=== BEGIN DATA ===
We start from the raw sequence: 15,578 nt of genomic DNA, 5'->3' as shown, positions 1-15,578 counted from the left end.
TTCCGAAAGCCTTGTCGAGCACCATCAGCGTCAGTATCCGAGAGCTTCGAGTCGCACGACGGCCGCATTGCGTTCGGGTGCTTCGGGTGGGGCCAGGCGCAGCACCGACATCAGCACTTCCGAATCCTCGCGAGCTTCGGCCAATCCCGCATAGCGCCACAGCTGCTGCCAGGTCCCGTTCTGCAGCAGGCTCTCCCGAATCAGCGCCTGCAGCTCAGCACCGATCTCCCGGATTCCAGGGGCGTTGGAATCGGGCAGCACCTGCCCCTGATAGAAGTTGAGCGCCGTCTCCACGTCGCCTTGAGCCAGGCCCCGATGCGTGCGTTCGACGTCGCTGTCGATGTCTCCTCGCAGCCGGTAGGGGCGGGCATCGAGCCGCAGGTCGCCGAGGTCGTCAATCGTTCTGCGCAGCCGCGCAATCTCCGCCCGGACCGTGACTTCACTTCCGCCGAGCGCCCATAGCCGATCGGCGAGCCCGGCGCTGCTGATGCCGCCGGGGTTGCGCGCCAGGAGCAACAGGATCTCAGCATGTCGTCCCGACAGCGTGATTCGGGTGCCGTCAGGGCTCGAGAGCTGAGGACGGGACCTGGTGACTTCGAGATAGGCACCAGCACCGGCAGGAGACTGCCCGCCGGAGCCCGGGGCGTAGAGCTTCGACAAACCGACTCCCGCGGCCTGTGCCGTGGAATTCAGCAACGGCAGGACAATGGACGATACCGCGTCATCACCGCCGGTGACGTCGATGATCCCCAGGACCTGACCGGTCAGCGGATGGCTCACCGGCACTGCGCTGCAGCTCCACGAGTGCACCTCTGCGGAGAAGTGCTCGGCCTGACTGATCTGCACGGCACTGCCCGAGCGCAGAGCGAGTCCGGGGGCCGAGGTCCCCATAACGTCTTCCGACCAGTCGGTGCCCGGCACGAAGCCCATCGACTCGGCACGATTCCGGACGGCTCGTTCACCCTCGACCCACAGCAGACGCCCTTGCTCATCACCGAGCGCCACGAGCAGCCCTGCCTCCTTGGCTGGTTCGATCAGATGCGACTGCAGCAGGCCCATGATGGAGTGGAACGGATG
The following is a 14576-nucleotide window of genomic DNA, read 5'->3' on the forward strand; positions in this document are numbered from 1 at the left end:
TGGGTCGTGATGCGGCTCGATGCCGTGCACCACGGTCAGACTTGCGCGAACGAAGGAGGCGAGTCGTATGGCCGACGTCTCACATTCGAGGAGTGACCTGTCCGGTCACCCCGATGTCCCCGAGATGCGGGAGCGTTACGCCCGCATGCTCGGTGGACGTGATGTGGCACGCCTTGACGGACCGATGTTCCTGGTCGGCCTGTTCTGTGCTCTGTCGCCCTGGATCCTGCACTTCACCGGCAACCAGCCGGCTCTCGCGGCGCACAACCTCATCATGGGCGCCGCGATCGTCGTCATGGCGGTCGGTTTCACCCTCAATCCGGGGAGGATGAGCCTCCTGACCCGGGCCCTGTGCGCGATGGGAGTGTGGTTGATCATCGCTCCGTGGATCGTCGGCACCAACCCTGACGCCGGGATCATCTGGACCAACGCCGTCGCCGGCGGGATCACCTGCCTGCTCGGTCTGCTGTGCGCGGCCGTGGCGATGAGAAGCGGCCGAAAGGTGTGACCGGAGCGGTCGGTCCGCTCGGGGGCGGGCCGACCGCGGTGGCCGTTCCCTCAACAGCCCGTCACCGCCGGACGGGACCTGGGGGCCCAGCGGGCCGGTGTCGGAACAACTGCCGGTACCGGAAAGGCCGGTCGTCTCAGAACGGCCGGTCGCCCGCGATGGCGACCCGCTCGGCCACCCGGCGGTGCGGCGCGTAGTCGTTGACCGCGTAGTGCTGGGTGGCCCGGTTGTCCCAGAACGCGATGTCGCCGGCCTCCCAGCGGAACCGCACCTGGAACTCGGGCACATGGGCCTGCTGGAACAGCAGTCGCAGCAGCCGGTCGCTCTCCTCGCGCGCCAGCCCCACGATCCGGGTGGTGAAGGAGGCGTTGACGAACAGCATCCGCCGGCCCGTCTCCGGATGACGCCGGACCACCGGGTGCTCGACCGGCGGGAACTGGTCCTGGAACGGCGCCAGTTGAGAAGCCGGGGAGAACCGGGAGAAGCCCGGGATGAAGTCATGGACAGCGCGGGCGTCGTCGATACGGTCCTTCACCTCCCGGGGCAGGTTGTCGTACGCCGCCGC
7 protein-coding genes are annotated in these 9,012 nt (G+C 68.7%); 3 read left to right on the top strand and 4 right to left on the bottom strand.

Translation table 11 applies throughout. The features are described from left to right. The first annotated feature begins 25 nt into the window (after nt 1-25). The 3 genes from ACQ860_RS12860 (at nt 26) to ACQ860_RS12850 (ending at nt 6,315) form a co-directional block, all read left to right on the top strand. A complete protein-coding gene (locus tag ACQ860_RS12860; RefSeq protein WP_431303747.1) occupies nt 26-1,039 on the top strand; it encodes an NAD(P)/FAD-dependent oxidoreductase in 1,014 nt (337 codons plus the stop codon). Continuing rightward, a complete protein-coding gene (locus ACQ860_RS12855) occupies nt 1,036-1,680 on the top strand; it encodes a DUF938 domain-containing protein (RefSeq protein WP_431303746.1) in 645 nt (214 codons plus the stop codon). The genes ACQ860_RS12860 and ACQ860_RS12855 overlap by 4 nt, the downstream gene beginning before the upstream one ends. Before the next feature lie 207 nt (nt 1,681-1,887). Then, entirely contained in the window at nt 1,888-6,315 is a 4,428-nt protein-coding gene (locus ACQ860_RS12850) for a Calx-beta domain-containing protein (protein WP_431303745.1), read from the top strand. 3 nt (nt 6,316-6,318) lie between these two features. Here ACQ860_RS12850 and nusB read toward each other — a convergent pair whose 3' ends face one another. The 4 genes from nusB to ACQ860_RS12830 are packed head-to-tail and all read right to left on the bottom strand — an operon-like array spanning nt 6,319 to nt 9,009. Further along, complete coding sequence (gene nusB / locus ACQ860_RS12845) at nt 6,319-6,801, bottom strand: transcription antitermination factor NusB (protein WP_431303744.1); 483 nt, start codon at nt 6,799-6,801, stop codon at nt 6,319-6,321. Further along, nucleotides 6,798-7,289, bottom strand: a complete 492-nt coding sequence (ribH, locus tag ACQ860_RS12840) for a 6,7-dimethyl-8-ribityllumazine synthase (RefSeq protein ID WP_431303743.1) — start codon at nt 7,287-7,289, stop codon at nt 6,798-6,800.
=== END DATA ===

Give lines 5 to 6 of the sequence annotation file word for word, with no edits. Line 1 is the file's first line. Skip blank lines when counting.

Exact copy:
7 protein-coding genes are annotated in these 9,012 nt (G+C 68.7%); 3 read left to right on the top strand and 4 right to left on the bottom strand.

Translation table 11 applies throughout. The features are described from left to right. The first annotated feature begins 25 nt into the window (after nt 1-25). The 3 genes from ACQ860_RS12860 (at nt 26) to ACQ860_RS12850 (ending at nt 6,315) form a co-directional block, all read left to right on the top strand. A complete protein-coding gene (locus tag ACQ860_RS12860; RefSeq protein WP_431303747.1) occupies nt 26-1,039 on the top strand; it encodes an NAD(P)/FAD-dependent oxidoreductase in 1,014 nt (337 codons plus the stop codon). Continuing rightward, a complete protein-coding gene (locus ACQ860_RS12855) occupies nt 1,036-1,680 on the top strand; it encodes a DUF938 domain-containing protein (RefSeq protein WP_431303746.1) in 645 nt (214 codons plus the stop codon). The genes ACQ860_RS12860 and ACQ860_RS12855 overlap by 4 nt, the downstream gene beginning before the upstream one ends. Before the next feature lie 207 nt (nt 1,681-1,887). Then, entirely contained in the window at nt 1,888-6,315 is a 4,428-nt protein-coding gene (locus ACQ860_RS12850) for a Calx-beta domain-containing protein (protein WP_431303745.1), read from the top strand. 3 nt (nt 6,316-6,318) lie between these two features. Here ACQ860_RS12850 and nusB read toward each other — a convergent pair whose 3' ends face one another. The 4 genes from nusB to ACQ860_RS12830 are packed head-to-tail and all read right to left on the bottom strand — an operon-like array spanning nt 6,319 to nt 9,009. Further along, complete coding sequence (gene nusB / locus ACQ860_RS12845) at nt 6,319-6,801, bottom strand: transcription antitermination factor NusB (protein WP_431303744.1); 483 nt, start codon at nt 6,799-6,801, stop codon at nt 6,319-6,321. Further along, nucleotides 6,798-7,289, bottom strand: a complete 492-nt coding sequence (ribH, locus tag ACQ860_RS12840) for a 6,7-dimethyl-8-ribityllumazine synthase (RefSeq protein ID WP_431303743.1) — start codon at nt 7,287-7,289, stop codon at nt 6,798-6,800.